The Rudin (Hardy-Littlewood) Conjecture, Notes 3: Omissions.

1. The set of squares does not contain arbitrarily long arithmetic progressions.

As we have mentioned in the beginning of this discussion, Rudin was originally interested (among other things) in the number of terms the set of squares {S} has in arithmetic progressions. For this we recall the definition of the quantity {\alpha_N(E)} for a set {E\subset \mathbb Z}. For {a,b\in\mathbb Z} and {N\in\mathbb N} we define {\alpha_E(N,a,b)} to be the number of terms of the set {E} contained in the arithmetic progression

\displaystyle  \begin{array}{rcl}  	 a+b,a+2b,\ldots,a+Nb. \end{array}

We then define {\alpha_E(N){\stackrel{\mathrm {def}}{=}} \sup_{a,b\in\mathbb Z} \alpha_E(N,a,b)}. That is, {\alpha_E(N)} is the maximum number of terms of {E} contained in arithmetic progressions of length {N}.

For the set of squares {S=\{1,2^2,3^2\ldots\}} Erdös conjectured that we must have {\alpha_S(N)=o(N)}. This is was first proved by Szemerédi:

Theorem 1 (Szemerédi) We have that {\alpha_S(N)=o(N)}.

In order to describe the proof of this theorem we need Szemeredi’s theorem in its finitary version:

Theorem 2 (Szemeredi’s theorem) For every {\delta > 0} and positive integer {k}, there exists {N = N(\delta,k)} such that if {A} is a set of integers contained in some interval {[a, b]} such that {b-a> N} and {|A| > \delta(b-a)}, then {A} contains an arithmetic progression of length {k}.

We also need the following theorem (proposed by Fermat and first proved by Euler) which states that the set of squares does not contain arithmetic progressions of length bigger than 3.

Theorem 3 (Four squares theorem) There are no four distinct squares (of integers) in arithmetic progression.

For a very nice exposition and proof of this theorem see for example this note of Alf van den Poorten.

Proof of Theorem 1: Szemerédi gave a proof of the bound {\alpha_S(N)=o(N)} as follows. For integers {a\geq 0} and {N,b\geq 1} let us define the set:

\displaystyle \mathcal Z(N,a,b)=\{1\leq n \leq N: a+nb\in S\}.

If we don’t have that {\alpha_S(N)=o(N)} then there is a {\delta>0}, a sequence {N_j\rightarrow +\infty} and integer sequences {a_j\geq 0} and {b_j\geq1} such that {|\mathcal Z(N_j,a_j,b_j)|\geq \delta N_j}. By Szemerédi’s theorem we conclude that for {j} large enough there is a four term arithmetic progression in {\mathcal Z(N_j,a_j,b_j)} and thus in {S}. However this contradicts the four squares theorem. \Box

As was mentioned in the first post on Rudin’s problem, the record for {\alpha_S(N)} is due to Bombieri and Zannier and is of the form {\alpha_S(N)=O(N^\frac{3}{5}+o(1))}. For more details see [BZ].

2. A {\Lambda(1)}-set does not contain arbitrarily long arithmetic progressions

Recall that if a set {E\subset \mathbb Z} is a {\Lambda(p)}-set for any {p>2} since then we have the strong bound {\alpha_S(N)=O(N^\frac{2}{p})}. What can we say if a set {E} is a {\Lambda(p)}-set for some {p\leq 2}. The only bound that I’m aware of is due to Rudin:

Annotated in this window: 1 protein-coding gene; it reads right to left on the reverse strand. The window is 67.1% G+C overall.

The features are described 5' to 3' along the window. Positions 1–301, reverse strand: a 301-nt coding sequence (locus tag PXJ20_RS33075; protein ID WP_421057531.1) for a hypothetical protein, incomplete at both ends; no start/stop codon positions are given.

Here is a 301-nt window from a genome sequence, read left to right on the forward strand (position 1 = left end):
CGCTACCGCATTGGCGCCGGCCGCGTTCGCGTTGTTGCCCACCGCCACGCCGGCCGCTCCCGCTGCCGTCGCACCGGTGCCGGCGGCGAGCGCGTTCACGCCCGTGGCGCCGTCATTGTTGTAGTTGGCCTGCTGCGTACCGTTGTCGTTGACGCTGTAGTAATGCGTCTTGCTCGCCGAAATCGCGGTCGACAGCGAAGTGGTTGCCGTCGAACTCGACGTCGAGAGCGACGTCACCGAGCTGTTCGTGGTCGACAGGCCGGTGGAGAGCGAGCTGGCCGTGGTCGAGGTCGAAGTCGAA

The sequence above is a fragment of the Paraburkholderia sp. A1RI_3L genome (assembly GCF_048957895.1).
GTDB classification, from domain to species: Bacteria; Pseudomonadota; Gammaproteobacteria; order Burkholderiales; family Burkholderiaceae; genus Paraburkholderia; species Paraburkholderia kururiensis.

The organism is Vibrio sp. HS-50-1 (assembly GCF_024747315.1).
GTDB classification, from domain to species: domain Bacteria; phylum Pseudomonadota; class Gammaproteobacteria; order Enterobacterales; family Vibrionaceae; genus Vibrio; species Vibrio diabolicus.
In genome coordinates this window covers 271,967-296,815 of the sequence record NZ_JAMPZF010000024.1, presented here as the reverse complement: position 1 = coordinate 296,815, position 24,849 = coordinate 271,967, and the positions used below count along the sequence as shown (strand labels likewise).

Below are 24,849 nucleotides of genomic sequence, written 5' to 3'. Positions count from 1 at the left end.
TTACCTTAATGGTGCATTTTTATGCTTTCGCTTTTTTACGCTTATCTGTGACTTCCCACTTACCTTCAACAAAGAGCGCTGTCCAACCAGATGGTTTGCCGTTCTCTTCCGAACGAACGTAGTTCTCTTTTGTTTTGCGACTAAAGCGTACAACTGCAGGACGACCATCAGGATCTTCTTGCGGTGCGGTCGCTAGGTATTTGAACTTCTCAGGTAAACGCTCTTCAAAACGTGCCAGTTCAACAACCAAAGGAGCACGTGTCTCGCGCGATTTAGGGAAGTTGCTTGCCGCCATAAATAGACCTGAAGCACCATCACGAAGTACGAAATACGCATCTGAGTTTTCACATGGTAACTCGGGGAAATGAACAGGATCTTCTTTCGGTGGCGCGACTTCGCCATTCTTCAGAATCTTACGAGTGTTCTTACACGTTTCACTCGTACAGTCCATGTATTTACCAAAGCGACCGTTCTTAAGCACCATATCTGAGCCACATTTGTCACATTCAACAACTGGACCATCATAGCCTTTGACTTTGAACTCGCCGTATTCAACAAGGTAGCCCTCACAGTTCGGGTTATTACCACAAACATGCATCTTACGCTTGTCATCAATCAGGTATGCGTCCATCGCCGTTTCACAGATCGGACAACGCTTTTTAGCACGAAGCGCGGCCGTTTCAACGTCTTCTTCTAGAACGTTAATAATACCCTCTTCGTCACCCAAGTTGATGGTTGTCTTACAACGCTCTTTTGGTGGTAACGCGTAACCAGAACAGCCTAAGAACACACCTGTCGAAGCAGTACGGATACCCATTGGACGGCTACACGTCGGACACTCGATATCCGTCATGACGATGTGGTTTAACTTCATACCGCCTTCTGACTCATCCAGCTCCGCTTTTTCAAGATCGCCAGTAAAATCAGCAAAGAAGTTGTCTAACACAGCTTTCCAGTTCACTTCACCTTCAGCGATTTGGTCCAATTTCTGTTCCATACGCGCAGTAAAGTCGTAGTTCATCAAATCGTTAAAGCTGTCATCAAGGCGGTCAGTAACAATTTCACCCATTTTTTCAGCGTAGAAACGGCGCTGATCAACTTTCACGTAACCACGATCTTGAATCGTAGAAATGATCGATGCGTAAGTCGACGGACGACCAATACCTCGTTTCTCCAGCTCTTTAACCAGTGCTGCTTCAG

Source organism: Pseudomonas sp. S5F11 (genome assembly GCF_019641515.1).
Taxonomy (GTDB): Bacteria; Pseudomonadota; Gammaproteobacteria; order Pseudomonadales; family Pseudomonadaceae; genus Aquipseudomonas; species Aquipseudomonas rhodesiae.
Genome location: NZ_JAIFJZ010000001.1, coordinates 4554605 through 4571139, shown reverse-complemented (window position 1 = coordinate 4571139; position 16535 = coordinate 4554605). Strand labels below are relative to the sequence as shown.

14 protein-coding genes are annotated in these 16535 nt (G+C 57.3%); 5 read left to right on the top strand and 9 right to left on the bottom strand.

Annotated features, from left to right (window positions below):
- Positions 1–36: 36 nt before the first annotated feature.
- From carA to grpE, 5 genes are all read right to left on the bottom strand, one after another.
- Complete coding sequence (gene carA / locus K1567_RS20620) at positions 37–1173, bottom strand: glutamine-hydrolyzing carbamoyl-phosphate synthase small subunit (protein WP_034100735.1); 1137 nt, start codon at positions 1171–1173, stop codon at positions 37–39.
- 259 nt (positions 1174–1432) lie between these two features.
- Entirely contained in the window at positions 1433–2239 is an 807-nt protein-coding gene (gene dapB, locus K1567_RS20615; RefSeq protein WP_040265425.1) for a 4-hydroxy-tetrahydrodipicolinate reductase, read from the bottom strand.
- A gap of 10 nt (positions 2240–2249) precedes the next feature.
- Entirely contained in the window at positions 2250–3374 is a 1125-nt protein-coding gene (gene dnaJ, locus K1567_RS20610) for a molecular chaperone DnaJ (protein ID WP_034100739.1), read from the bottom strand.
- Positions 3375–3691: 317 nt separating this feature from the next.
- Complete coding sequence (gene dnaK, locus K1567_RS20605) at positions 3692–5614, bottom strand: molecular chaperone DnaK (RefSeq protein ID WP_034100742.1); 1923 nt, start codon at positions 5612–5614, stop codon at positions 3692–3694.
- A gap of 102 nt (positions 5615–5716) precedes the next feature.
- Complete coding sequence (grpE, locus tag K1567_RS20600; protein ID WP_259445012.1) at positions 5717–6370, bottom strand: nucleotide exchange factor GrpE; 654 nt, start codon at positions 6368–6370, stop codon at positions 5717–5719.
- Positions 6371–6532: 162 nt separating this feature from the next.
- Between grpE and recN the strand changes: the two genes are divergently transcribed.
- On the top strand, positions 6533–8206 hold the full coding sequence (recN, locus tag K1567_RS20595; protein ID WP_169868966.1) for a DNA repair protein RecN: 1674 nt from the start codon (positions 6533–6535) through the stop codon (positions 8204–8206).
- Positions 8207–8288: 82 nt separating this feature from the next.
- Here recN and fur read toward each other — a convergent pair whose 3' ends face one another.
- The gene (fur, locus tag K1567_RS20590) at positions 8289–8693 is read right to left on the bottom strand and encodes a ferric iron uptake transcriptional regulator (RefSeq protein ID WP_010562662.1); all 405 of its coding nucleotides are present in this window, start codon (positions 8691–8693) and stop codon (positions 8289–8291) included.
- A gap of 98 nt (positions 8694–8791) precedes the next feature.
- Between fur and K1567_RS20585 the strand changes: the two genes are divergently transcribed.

Theorem 4 (Rudin) Suppose that {E\subset \mathbb Z} is a {\Lambda(1)}-set. Then {E} does not contain arbitrarily long arithmetic progressions. In particular we have that {\alpha_E(N)<N} if {N} is large enough.

Proof: Let us assume that there are {M} consecutive terms of of an arithmetic progression in {E}, {a+b,a+2b,\ldots,a+Mb \in E}. Then we have that

\displaystyle  \begin{array}{rcl}  		f(\theta)=\sum_{n=1} ^M e^{in\theta} 	\end{array}

is an {E}-polynmial. However {f} is essentially the Dirichlet kernel

\displaystyle  \begin{array}{rcl}  	|f(\theta)|=\bigg| \frac{\sin{(\frac{1}{2}Mb\theta )}}{sin({\frac{1}{2}b\theta})}\bigg|. \end{array}

We conlcude that {\|f\|_1\simeq \log M} and {\|f\|_p\lesssim_p 1} for any {p<1}. Since {E} is a {\Lambda(1)}-set we conclude that {M\lesssim 1}, which means that there are boundedly many consecutive terms of an arithmetic progression in {E}. We conclude that if {N} is large enough then any {N} term arithmetic progression cannot lie entirely in {E}. Unfortunately this only gives the weak statement {\alpha_N(E)<N} for {N} large enough. \Box

Corollary 5 Suppose that {E\subset \mathbb Z} is a {\Lambda(p)}-set for some {p\geq 1}. Then {E} satisfies {\alpha_E(N)=o(N)}. In particular {E} has density {0}.

Proof: Since the set {E} is a {\Lambda(1)}-set, we conclude that it does not contain arbitrarily long arithmetic progressions. The proof then is identical to that of Theorem 1. \Box

3. References.

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About ioannis parissis

I'm a postdoc researcher at the Center for mathematical analysis, geometry and dynamical systems at IST, Lisbon, Portugal.
This entry was posted in math.CA, math.CO, math.NT, Mathematics, open problem, seminar notes, The Rudin (Hardy-Littlewood) Conjecture and tagged , , , , . Bookmark the permalink.

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